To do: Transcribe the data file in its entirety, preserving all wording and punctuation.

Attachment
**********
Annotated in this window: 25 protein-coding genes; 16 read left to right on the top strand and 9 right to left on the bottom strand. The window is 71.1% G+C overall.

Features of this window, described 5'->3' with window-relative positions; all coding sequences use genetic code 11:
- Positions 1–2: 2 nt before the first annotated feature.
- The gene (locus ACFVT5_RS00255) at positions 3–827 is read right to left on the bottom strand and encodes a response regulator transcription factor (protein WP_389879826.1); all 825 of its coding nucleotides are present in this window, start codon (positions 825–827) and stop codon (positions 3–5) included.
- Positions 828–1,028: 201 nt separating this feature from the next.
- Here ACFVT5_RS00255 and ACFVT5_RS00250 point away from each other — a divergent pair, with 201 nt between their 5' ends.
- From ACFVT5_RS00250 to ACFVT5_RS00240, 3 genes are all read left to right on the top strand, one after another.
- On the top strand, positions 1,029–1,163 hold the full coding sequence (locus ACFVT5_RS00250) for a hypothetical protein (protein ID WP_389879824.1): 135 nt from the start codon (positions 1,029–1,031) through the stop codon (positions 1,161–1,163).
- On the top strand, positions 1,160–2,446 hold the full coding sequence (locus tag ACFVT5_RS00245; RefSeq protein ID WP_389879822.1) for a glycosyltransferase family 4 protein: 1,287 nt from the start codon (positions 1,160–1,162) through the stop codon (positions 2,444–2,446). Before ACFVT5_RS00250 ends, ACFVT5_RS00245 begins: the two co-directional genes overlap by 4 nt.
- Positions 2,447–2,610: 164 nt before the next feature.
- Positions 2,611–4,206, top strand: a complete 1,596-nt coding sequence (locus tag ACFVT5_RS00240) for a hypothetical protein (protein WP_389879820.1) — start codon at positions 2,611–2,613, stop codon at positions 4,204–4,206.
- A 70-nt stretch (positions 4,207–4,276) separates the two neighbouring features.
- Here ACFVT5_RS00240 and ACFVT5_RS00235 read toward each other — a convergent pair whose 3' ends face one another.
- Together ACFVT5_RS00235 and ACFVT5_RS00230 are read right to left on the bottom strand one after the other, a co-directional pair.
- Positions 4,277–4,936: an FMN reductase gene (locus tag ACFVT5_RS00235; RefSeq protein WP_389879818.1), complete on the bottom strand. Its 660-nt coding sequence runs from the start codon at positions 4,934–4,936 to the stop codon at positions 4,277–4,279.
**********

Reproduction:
Annotated in this window: 25 protein-coding genes; 16 read left to right on the top strand and 9 right to left on the bottom strand. The window is 71.1% G+C overall.

Features of this window, described 5'->3' with window-relative positions; all coding sequences use genetic code 11:
- Positions 1–2: 2 nt before the first annotated feature.
- The gene (locus ACFVT5_RS00255) at positions 3–827 is read right to left on the bottom strand and encodes a response regulator transcription factor (protein WP_389879826.1); all 825 of its coding nucleotides are present in this window, start codon (positions 825–827) and stop codon (positions 3–5) included.
- Positions 828–1,028: 201 nt separating this feature from the next.
- Here ACFVT5_RS00255 and ACFVT5_RS00250 point away from each other — a divergent pair, with 201 nt between their 5' ends.
- From ACFVT5_RS00250 to ACFVT5_RS00240, 3 genes are all read left to right on the top strand, one after another.
- On the top strand, positions 1,029–1,163 hold the full coding sequence (locus ACFVT5_RS00250) for a hypothetical protein (protein ID WP_389879824.1): 135 nt from the start codon (positions 1,029–1,031) through the stop codon (positions 1,161–1,163).
- On the top strand, positions 1,160–2,446 hold the full coding sequence (locus tag ACFVT5_RS00245; RefSeq protein ID WP_389879822.1) for a glycosyltransferase family 4 protein: 1,287 nt from the start codon (positions 1,160–1,162) through the stop codon (positions 2,444–2,446). Before ACFVT5_RS00250 ends, ACFVT5_RS00245 begins: the two co-directional genes overlap by 4 nt.
- Positions 2,447–2,610: 164 nt before the next feature.
- Positions 2,611–4,206, top strand: a complete 1,596-nt coding sequence (locus tag ACFVT5_RS00240) for a hypothetical protein (protein WP_389879820.1) — start codon at positions 2,611–2,613, stop codon at positions 4,204–4,206.
- A 70-nt stretch (positions 4,207–4,276) separates the two neighbouring features.
- Here ACFVT5_RS00240 and ACFVT5_RS00235 read toward each other — a convergent pair whose 3' ends face one another.
- Together ACFVT5_RS00235 and ACFVT5_RS00230 are read right to left on the bottom strand one after the other, a co-directional pair.
- Positions 4,277–4,936: an FMN reductase gene (locus tag ACFVT5_RS00235; RefSeq protein WP_389879818.1), complete on the bottom strand. Its 660-nt coding sequence runs from the start codon at positions 4,934–4,936 to the stop codon at positions 4,277–4,279.